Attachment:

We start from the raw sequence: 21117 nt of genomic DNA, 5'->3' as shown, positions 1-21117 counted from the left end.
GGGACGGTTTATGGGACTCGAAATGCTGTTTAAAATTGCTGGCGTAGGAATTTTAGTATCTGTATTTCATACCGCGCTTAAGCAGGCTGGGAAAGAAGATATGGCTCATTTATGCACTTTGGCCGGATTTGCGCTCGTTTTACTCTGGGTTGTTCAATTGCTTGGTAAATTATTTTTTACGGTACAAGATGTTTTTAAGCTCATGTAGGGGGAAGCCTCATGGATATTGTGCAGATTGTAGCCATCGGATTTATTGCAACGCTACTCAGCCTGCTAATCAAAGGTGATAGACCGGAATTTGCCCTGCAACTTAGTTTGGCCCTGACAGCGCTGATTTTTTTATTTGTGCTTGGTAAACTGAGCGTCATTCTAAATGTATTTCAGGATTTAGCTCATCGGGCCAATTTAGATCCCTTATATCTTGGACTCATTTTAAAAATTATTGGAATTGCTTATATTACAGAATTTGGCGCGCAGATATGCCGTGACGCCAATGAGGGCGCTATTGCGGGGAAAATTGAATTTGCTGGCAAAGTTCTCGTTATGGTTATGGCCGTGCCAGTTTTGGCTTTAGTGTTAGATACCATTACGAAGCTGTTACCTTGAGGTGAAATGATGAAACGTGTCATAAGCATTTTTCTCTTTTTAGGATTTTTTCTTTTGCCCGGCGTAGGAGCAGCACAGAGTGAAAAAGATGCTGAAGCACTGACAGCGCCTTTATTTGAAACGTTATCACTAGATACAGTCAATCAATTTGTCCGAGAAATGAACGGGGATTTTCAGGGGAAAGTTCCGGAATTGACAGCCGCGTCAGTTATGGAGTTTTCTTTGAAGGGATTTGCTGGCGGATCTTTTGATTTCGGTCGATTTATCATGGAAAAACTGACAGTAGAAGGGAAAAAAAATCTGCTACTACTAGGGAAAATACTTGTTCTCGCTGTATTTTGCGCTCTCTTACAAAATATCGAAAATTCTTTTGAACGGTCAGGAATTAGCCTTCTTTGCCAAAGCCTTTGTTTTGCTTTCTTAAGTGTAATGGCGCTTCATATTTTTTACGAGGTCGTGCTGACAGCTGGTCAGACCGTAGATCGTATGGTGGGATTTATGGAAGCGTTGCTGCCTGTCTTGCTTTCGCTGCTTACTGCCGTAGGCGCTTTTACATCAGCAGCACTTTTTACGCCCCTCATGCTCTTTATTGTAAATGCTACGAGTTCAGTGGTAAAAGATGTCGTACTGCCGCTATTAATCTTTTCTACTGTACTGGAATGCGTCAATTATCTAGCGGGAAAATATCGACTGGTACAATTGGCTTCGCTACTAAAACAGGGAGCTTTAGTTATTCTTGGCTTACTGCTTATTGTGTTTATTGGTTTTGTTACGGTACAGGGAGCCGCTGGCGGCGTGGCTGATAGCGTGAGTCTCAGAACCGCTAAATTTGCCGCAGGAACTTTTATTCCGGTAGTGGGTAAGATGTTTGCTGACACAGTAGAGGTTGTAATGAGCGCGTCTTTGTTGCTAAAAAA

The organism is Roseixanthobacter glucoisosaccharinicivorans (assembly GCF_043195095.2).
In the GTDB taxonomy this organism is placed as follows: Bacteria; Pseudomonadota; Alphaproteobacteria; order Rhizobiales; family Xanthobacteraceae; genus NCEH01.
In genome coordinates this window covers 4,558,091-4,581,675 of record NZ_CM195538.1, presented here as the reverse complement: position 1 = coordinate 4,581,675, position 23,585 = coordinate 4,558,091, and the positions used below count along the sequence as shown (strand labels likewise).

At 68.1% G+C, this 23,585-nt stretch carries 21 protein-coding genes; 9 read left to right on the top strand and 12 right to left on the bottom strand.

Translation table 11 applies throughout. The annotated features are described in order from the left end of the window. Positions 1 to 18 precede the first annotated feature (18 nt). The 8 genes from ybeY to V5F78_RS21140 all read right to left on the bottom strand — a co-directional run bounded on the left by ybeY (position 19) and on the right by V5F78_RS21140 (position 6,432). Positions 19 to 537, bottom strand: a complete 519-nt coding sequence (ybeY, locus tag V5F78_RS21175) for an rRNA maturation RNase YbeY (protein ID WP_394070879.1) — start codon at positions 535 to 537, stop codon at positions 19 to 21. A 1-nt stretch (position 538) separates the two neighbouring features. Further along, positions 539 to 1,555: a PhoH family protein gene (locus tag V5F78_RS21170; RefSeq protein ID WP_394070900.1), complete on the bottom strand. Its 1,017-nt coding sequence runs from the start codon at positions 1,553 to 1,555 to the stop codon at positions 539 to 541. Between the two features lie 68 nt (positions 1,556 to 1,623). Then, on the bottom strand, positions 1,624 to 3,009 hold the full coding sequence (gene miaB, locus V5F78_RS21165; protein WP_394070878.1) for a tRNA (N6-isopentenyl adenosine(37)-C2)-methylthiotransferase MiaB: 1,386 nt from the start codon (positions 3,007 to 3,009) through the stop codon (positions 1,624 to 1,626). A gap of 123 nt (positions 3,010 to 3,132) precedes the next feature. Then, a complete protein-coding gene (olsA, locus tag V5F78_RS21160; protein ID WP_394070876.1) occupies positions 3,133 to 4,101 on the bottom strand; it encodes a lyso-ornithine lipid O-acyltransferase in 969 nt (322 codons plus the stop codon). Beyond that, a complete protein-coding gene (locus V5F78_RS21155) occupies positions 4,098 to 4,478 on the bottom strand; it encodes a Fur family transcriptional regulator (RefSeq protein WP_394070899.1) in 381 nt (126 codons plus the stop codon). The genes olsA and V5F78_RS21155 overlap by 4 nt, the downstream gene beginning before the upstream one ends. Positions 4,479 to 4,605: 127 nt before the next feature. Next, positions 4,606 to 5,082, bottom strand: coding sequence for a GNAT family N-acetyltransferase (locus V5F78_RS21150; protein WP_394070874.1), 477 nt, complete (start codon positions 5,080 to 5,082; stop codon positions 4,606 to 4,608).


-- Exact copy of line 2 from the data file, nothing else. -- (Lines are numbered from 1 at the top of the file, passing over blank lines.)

GGGACGGTTTATGGGACTCGAAATGCTGTTTAAAATTGCTGGCGTAGGAATTTTAGTATCTGTATTTCATACCGCGCTTAAGCAGGCTGGGAAAGAAGATATGGCTCATTTATGCACTTTGGCCGGATTTGCGCTCGTTTTACTCTGGGTTGTTCAATTGCTTGGTAAATTATTTTTTACGGTACAAGATGTTTTTAAGCTCATGTAGGGGGAAGCCTCATGGATATTGTGCAGATTGTAGCCATCGGATTTATTGCAACGCTACTCAGCCTGCTAATCAAAGGTGATAGACCGGAATTTGCCCTGCAACTTAGTTTGGCCCTGACAGCGCTGATTTTTTTATTTGTGCTTGGTAAACTGAGCGTCATTCTAAATGTATTTCAGGATTTAGCTCATCGGGCCAATTTAGATCCCTTATATCTTGGACTCATTTTAAAAATTATTGGAATTGCTTATATTACAGAATTTGGCGCGCAGATATGCCGTGACGCCAATGAGGGCGCTATTGCGGGGAAAATTGAATTTGCTGGCAAAGTTCTCGTTATGGTTATGGCCGTGCCAGTTTTGGCTTTAGTGTTAGATACCATTACGAAGCTGTTACCTTGAGGTGAAATGATGAAACGTGTCATAAGCATTTTTCTCTTTTTAGGATTTTTTCTTTTGCCCGGCGTAGGAGCAGCACAGAGTGAAAAAGATGCTGAAGCACTGACAGCGCCTTTATTTGAAACGTTATCACTAGATACAGTCAATCAATTTGTCCGAGAAATGAACGGGGATTTTCAGGGGAAAGTTCCGGAATTGACAGCCGCGTCAGTTATGGAGTTTTCTTTGAAGGGATTTGCTGGCGGATCTTTTGATTTCGGTCGATTTATCATGGAAAAACTGACAGTAGAAGGGAAAAAAAATCTGCTACTACTAGGGAAAATACTTGTTCTCGCTGTATTTTGCGCTCTCTTACAAAATATCGAAAATTCTTTTGAACGGTCAGGAATTAGCCTTCTTTGCCAAAGCCTTTGTTTTGCTTTCTTAAGTGTAATGGCGCTTCATATTTTTTACGAGGTCGTGCTGACAGCTGGTCAGACCGTAGATCGTATGGTGGGATTTATGGAAGCGTTGCTGCCTGTCTTGCTTTCGCTGCTTACTGCCGTAGGCGCTTTTACATCAGCAGCACTTTTTACGCCCCTCATGCTCTTTATTGTAAATGCTACGAGTTCAGTGGTAAAAGATGTCGTACTGCCGCTATTAATCTTTTCTACTGTACTGGAATGCGTCAATTATCTAGCGGGAAAATATCGACTGGTACAATTGGCTTCGCTACTAAAACAGGGAGCTTTAGTTATTCTTGGCTTACTGCTTATTGTGTTTATTGGTTTTGTTACGGTACAGGGAGCCGCTGGCGGCGTGGCTGATAGCGTGAGTCTCAGAACCGCTAAATTTGCCGCAGGAACTTTTATTCCGGTAGTGGGTAAGATGTTTGCTGACACAGTAGAGGTTGTAATGAGCGCGTCTTTGTTGCTAAAAAA